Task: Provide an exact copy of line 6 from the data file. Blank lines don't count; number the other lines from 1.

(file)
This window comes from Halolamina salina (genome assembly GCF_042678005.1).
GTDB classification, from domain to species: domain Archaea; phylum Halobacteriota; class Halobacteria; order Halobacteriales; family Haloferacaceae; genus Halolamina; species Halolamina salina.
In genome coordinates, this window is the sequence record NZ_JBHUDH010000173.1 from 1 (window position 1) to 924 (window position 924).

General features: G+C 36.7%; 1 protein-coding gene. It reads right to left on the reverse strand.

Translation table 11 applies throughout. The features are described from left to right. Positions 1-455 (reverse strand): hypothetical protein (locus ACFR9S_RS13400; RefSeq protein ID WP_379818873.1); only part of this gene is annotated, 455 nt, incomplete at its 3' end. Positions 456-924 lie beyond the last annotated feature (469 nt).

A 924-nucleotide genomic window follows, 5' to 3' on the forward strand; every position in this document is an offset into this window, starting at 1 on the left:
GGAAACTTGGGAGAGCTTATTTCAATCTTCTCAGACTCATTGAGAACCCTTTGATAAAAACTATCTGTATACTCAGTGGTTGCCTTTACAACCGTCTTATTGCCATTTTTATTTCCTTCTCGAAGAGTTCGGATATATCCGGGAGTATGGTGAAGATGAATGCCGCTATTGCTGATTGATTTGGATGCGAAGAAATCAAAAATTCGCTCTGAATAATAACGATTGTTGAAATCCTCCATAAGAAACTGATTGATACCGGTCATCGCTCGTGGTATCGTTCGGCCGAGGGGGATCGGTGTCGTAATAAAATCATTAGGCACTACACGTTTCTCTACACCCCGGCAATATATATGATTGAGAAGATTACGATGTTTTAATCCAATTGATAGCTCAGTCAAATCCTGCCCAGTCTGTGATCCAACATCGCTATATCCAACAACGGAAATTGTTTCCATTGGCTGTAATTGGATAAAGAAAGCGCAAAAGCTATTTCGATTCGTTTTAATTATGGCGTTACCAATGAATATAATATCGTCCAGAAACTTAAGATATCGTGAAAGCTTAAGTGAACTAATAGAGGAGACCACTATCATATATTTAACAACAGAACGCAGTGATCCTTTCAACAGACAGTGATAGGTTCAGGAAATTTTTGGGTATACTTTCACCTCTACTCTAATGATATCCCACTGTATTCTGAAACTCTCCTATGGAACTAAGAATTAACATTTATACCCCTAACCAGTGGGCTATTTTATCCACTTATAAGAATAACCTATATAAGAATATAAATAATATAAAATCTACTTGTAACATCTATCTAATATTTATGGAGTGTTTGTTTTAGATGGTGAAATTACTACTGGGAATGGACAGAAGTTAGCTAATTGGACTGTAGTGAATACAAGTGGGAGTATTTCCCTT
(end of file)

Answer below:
A 924-nucleotide genomic window follows, 5' to 3' on the forward strand; every position in this document is an offset into this window, starting at 1 on the left: